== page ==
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Swiss investigators looking into alleged corruption at world soccer governing body FIFA said Wednesday that they are looking into more than 50 possible cases of money laundering and more than 100 incidents of “suspicious activity” involved in the awarding of the 2018 and 2022 World Cups.
Those tournaments were, controversially, awarded to Russia and Qatar, respectively. But if the criminal investigation turns up clear evidence of bribery, the votes could be reheld, FIFA confirmed.
Domenico Scala, head of FIFA’s audit and compliance committee, told Swiss media a new vote on the host countries was possible. This gives hope to countries such as England, which had been the favorite to win the 2018 tournament, and Australia and the U.S., at the time considered frontrunners for the 2022 bid.
A revote would be great news for Fox Sports and NBCUniversal-owned Telemundo, which hold the U.S. TV rights for both tournaments, particularly if the U.S. were picked as the new host for the 2022 tournament.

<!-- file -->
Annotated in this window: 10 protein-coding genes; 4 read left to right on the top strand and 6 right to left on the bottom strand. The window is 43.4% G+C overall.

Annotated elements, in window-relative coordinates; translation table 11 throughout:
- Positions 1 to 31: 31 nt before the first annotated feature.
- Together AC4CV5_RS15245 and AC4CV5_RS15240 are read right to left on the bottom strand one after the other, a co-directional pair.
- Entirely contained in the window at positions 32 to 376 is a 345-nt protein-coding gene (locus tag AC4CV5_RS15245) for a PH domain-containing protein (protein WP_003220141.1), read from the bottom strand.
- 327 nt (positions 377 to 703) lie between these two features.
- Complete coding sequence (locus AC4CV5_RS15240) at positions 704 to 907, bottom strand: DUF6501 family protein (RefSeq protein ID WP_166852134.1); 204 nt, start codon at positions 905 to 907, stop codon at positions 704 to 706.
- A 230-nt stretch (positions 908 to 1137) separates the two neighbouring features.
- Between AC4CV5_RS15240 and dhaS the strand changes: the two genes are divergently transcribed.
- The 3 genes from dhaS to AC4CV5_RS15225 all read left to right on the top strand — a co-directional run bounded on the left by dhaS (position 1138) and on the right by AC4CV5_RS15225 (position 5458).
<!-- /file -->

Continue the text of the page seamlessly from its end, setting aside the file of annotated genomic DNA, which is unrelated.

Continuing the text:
The Swiss investigation into FIFA is running parallel to an FBI inquiry that has already resulted in the arrest of 14 executives, including several senior members of FIFA. The criminal investigations have plunged FIFA into crisis and resulted in FIFA president Sepp Blatter announcing his resignation, with an election to pick a new president expected as early as December.
The FBI investigation began examining alleged money laundering and corruption connected to soccer tournaments in North America and the Caribbean, but has since been expanded to include the 2018 and 2022 World Cup bids.
Swiss Attorney General Michael Lauber, speaking at a press conference in Bern, Switzerland, on Wednesday, said his team was examining “9 terabytes” of data from FIFA’s Zurich headquarters and Swiss banks. Lauber said the “huge and complex” investigation could take months if not years to complete.
From the start, there have been allegations of corruption and bribery in connection with the 2018 and 2022 bids. FIFA’s own internal investigation has been shrouded by controversy, not least because Russia claimed it was unable to provide key documents related to its bid because it had lost all the relevant emails.
The head of the FIFA investigation, ethics committee chief Michael Garcia, resigned in frustration after FIFA refused to publish his entire 350-page report, instead releasing a 42-page summary that cleared both Russia and Qatar of any wrongdoing.
Scala, in an interview with Swiss newspaper SonntagsZeitung, confirmed that FIFA could hold a revote on the 2018 and 2022 World Cups if evidence of corruption, such as vote-buying, could be proven. But, he insisted, “This evidence has not yet been brought forth.”
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